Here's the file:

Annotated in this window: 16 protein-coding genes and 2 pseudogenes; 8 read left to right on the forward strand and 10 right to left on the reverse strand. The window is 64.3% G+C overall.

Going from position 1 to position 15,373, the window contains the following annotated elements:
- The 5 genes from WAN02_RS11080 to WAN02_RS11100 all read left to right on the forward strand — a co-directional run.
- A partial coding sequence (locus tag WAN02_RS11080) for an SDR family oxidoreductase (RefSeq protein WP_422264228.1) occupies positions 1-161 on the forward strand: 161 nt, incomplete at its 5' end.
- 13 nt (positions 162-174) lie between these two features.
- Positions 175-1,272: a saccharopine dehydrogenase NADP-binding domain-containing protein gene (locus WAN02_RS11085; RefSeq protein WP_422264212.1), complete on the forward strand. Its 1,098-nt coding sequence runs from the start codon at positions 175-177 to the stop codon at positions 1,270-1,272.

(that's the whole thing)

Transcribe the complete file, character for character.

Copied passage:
Annotated in this window: 16 protein-coding genes and 2 pseudogenes; 8 read left to right on the forward strand and 10 right to left on the reverse strand. The window is 64.3% G+C overall.

Going from position 1 to position 15,373, the window contains the following annotated elements:
- The 5 genes from WAN02_RS11080 to WAN02_RS11100 all read left to right on the forward strand — a co-directional run.
- A partial coding sequence (locus tag WAN02_RS11080) for an SDR family oxidoreductase (RefSeq protein WP_422264228.1) occupies positions 1-161 on the forward strand: 161 nt, incomplete at its 5' end.
- 13 nt (positions 162-174) lie between these two features.
- Positions 175-1,272: a saccharopine dehydrogenase NADP-binding domain-containing protein gene (locus WAN02_RS11085; RefSeq protein WP_422264212.1), complete on the forward strand. Its 1,098-nt coding sequence runs from the start codon at positions 175-177 to the stop codon at positions 1,270-1,272.